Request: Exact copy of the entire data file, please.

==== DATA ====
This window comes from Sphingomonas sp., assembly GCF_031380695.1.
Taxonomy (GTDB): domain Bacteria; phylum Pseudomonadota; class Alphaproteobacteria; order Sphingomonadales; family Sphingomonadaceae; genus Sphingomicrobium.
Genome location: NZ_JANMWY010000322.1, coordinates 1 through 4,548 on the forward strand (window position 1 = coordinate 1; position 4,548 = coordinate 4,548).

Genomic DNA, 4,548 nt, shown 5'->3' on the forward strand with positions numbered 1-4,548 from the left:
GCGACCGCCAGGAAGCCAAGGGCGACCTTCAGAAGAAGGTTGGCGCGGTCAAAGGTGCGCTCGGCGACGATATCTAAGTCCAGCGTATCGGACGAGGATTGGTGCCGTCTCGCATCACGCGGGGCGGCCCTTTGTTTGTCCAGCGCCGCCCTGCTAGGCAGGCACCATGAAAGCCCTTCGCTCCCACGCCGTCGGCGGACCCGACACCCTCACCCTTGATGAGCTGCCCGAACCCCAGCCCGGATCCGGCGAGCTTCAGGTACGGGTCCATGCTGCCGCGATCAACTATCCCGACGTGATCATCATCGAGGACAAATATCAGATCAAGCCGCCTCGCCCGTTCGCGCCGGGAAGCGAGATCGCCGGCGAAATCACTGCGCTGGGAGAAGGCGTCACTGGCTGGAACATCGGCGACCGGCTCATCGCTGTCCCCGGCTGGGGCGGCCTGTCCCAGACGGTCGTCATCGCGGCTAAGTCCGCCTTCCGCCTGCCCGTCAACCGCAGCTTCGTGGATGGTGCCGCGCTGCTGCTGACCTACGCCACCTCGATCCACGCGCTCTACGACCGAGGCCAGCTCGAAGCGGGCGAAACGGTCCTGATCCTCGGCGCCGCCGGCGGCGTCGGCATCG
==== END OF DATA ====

This window comes from Sphingomonas sp., assembly GCF_031380695.1.
Taxonomy (GTDB): domain Bacteria; phylum Pseudomonadota; class Alphaproteobacteria; order Sphingomonadales; family Sphingomonadaceae; genus Sphingomicrobium.
Genome location: NZ_JANMWY010000322.1, coordinates 1 through 4,548 on the forward strand (window position 1 = coordinate 1; position 4,548 = coordinate 4,548).

Genomic DNA, 4,548 nt, shown 5'->3' on the forward strand with positions numbered 1-4,548 from the left:
GCGACCGCCAGGAAGCCAAGGGCGACCTTCAGAAGAAGGTTGGCGCGGTCAAAGGTGCGCTCGGCGACGATATCTAAGTCCAGCGTATCGGACGAGGATTGGTGCCGTCTCGCATCACGCGGGGCGGCCCTTTGTTTGTCCAGCGCCGCCCTGCTAGGCAGGCACCATGAAAGCCCTTCGCTCCCACGCCGTCGGCGGACCCGACACCCTCACCCTTGATGAGCTGCCCGAACCCCAGCCCGGATCCGGCGAGCTTCAGGTACGGGTCCATGCTGCCGCGATCAACTATCCCGACGTGATCATCATCGAGGACAAATATCAGATCAAGCCGCCTCGCCCGTTCGCGCCGGGAAGCGAGATCGCCGGCGAAATCACTGCGCTGGGAGAAGGCGTCACTGGCTGGAACATCGGCGACCGGCTCATCGCTGTCCCCGGCTGGGGCGGCCTGTCCCAGACGGTCGTCATCGCGGCTAAGTCCGCCTTCCGCCTGCCCGTCAACCGCAGCTTCGTGGATGGTGCCGCGCTGCTGCTGACCTACGCCACCTCGATCCACGCGCTCTACGACCGAGGCCAGCTCGAAGCGGGCGAAACGGTCCTGATCCTCGGCGCCGCCGGCGGCGTCGGCATCG